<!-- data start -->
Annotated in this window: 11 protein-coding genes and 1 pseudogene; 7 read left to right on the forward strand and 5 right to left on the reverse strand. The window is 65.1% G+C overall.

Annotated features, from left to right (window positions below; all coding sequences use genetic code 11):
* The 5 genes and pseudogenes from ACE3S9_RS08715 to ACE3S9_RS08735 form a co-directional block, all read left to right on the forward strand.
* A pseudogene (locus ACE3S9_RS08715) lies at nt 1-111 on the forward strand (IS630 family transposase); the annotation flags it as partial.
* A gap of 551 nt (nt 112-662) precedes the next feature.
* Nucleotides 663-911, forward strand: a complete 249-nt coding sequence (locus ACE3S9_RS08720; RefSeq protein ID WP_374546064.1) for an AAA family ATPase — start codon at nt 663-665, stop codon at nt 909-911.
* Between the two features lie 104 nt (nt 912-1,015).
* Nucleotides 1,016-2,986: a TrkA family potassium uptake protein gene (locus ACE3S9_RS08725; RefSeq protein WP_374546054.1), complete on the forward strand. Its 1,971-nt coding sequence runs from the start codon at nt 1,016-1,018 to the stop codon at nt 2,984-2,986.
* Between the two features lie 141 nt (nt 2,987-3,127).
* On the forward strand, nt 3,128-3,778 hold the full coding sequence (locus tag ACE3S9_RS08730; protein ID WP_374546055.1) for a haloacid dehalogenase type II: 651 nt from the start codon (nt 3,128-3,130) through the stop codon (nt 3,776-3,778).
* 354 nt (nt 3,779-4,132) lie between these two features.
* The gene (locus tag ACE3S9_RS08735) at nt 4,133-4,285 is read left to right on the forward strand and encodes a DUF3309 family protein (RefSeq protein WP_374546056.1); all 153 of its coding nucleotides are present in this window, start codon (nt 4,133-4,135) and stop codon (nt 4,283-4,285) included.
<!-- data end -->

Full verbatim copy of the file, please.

Annotated in this window: 11 protein-coding genes and 1 pseudogene; 7 read left to right on the forward strand and 5 right to left on the reverse strand. The window is 65.1% G+C overall.

Annotated features, from left to right (window positions below; all coding sequences use genetic code 11):
* The 5 genes and pseudogenes from ACE3S9_RS08715 to ACE3S9_RS08735 form a co-directional block, all read left to right on the forward strand.
* A pseudogene (locus ACE3S9_RS08715) lies at nt 1-111 on the forward strand (IS630 family transposase); the annotation flags it as partial.
* A gap of 551 nt (nt 112-662) precedes the next feature.
* Nucleotides 663-911, forward strand: a complete 249-nt coding sequence (locus ACE3S9_RS08720; RefSeq protein ID WP_374546064.1) for an AAA family ATPase — start codon at nt 663-665, stop codon at nt 909-911.
* Between the two features lie 104 nt (nt 912-1,015).
* Nucleotides 1,016-2,986: a TrkA family potassium uptake protein gene (locus ACE3S9_RS08725; RefSeq protein WP_374546054.1), complete on the forward strand. Its 1,971-nt coding sequence runs from the start codon at nt 1,016-1,018 to the stop codon at nt 2,984-2,986.
* Between the two features lie 141 nt (nt 2,987-3,127).
* On the forward strand, nt 3,128-3,778 hold the full coding sequence (locus tag ACE3S9_RS08730; protein ID WP_374546055.1) for a haloacid dehalogenase type II: 651 nt from the start codon (nt 3,128-3,130) through the stop codon (nt 3,776-3,778).
* 354 nt (nt 3,779-4,132) lie between these two features.
* The gene (locus tag ACE3S9_RS08735) at nt 4,133-4,285 is read left to right on the forward strand and encodes a DUF3309 family protein (RefSeq protein WP_374546056.1); all 153 of its coding nucleotides are present in this window, start codon (nt 4,133-4,135) and stop codon (nt 4,283-4,285) included.